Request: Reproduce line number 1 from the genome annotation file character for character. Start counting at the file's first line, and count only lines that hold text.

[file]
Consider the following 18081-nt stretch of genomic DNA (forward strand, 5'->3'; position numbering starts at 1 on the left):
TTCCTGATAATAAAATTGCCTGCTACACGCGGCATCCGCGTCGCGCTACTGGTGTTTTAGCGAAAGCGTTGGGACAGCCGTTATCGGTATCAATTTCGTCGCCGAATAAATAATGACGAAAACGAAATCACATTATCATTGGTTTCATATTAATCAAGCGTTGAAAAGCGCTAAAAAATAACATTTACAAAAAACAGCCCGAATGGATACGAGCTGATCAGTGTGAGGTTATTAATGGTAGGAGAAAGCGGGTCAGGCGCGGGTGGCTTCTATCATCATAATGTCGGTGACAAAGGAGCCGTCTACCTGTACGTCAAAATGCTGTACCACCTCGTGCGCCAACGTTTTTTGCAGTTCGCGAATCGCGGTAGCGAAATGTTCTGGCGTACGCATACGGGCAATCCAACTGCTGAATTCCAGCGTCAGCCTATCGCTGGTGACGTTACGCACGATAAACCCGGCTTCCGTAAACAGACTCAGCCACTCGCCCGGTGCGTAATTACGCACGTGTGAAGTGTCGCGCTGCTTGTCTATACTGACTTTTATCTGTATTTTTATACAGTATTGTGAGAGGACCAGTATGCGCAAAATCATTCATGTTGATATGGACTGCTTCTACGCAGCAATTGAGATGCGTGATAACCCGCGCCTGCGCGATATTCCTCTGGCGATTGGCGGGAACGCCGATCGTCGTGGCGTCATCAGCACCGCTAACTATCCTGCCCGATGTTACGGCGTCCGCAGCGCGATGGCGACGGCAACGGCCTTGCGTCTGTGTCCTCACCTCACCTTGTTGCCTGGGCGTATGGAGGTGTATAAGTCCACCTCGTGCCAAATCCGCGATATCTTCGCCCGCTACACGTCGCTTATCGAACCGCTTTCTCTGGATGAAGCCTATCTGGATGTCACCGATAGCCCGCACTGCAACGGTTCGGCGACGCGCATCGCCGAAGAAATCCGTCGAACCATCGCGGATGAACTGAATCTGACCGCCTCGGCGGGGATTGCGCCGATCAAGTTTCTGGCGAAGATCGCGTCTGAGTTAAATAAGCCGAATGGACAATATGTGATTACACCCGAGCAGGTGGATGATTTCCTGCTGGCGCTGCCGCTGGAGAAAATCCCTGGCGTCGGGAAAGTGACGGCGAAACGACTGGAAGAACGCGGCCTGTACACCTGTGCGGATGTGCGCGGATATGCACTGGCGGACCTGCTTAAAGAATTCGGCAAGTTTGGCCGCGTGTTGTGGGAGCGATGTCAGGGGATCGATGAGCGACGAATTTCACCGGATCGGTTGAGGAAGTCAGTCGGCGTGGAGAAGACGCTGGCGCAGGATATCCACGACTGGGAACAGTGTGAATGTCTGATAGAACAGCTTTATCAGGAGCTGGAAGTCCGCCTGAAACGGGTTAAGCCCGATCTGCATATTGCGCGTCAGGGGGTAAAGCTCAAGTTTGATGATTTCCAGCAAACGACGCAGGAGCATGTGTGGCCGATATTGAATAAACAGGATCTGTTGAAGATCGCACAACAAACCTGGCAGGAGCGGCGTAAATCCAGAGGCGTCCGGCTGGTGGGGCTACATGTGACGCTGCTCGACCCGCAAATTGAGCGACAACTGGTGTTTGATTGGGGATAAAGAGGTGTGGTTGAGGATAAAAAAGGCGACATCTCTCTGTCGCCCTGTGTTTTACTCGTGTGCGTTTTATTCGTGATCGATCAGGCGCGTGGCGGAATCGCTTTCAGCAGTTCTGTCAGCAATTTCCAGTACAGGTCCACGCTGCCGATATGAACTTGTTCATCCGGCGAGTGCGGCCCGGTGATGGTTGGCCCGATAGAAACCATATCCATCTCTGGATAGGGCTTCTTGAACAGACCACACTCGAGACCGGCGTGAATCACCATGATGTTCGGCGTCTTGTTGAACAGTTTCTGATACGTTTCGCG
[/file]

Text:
Consider the following 18081-nt stretch of genomic DNA (forward strand, 5'->3'; position numbering starts at 1 on the left):